SPANISH police have released more information about ‘an artist’, who could prove to be one of Europe’s biggest ever forgers.
The 60-year-old man, who detectives describe as a ‘real artist’, was picked up at his house in Toledo, surrounded by fake €50 notes.
“It would be easy to fool anyone with these bills. They’re very well done,” explained a detective, adding that the man was a self-taught graphic artist who had previously worked in the printing business.
He said: “This type of counterfeiter has a big ego and a big drive to excel.
“Logically they keep trying to outdo themselves because its an illegal product and the better it’s made, the more popular it will be on the black market.”
Following a year-long investigation, officials from Spain’s national police and Europol detained the man in the garage of his house.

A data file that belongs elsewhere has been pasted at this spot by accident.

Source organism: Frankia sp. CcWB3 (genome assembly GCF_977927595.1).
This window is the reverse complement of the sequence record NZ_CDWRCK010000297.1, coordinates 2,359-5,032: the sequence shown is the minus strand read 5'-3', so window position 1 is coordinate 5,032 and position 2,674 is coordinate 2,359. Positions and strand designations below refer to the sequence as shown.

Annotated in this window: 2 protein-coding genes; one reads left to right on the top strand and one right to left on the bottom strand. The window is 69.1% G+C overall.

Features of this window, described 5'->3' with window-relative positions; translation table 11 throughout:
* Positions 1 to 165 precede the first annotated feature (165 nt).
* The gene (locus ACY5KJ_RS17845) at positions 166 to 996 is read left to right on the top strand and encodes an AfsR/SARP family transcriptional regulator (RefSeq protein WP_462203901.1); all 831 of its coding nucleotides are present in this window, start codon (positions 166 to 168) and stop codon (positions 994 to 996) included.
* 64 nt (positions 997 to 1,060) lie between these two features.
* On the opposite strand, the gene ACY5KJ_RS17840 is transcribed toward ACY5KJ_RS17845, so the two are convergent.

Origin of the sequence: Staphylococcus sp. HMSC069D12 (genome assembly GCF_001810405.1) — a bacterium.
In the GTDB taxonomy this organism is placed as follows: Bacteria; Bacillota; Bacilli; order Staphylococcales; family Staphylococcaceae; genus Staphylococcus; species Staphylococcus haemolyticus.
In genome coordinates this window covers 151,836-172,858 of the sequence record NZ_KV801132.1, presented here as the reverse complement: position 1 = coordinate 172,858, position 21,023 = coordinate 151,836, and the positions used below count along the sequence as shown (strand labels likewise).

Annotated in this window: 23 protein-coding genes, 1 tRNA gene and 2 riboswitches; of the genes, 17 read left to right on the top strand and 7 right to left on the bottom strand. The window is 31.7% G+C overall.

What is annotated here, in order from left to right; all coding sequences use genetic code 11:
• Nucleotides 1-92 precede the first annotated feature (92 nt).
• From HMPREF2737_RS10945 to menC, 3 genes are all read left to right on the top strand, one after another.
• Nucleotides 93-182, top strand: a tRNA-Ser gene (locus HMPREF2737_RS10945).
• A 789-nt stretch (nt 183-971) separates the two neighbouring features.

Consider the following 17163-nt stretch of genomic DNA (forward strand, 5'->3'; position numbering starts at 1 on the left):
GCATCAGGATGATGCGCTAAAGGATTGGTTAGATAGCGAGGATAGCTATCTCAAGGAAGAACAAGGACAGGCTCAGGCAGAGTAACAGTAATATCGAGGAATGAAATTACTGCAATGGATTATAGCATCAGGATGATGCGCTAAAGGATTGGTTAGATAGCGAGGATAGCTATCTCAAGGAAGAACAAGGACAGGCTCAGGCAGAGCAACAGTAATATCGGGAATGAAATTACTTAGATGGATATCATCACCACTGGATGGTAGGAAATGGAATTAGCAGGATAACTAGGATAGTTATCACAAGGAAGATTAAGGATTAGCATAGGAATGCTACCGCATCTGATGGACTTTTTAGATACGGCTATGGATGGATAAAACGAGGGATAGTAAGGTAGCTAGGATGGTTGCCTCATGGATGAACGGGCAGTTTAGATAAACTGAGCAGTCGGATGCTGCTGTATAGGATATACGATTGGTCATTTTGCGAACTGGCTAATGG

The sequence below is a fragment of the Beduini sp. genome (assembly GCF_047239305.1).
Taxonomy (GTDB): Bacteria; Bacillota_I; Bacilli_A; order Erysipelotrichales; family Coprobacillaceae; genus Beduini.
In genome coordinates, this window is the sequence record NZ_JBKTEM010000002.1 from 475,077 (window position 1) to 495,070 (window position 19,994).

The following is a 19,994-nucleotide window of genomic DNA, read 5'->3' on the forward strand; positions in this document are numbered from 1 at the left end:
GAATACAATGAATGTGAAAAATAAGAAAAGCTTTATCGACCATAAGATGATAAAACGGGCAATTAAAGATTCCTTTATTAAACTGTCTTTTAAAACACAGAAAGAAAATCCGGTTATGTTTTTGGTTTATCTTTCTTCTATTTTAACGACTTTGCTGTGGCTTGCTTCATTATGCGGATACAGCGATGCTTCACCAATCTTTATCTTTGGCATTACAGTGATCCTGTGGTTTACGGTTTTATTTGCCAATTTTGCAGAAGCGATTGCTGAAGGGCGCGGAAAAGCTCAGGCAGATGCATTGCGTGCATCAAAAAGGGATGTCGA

Police said the quality of the man’s bills – and the sheer volume he produced – had made him one of the top counterfeiters in Europe.
Police were able to recoup notes worth €310,000 and there are believed to be millions of euros of fake notes on the streets.
The garage of the man’s modest home had been turned into a workshop, with every inch of its cramped, messy space filled with printers, stamps and ink cartridges.
Police also seized a home-made oven, described as a type of microwave, designed to dry the counterfeit notes.
Full pages of printed-out €50 notes sat on a worktable, waiting to be cut. Crumpled-up printouts of rejected notes sat in the rubbish bin.
Along with his signature €50 notes, police found stacks of dollar bills, which will be sent to the US for further analysis. A box full of printer paper was also seized, with the heads of former American presidents embossed several times on each page. Police say the man also falsified passports for various European countries.
Four others were arrested as part of the operation, including the man’s 45-year-old wife. The three others, said police, worked to introduce the counterfeit notes into the economy.
More arrests are expected in the case, as police believe the man worked with a team of about 30 people.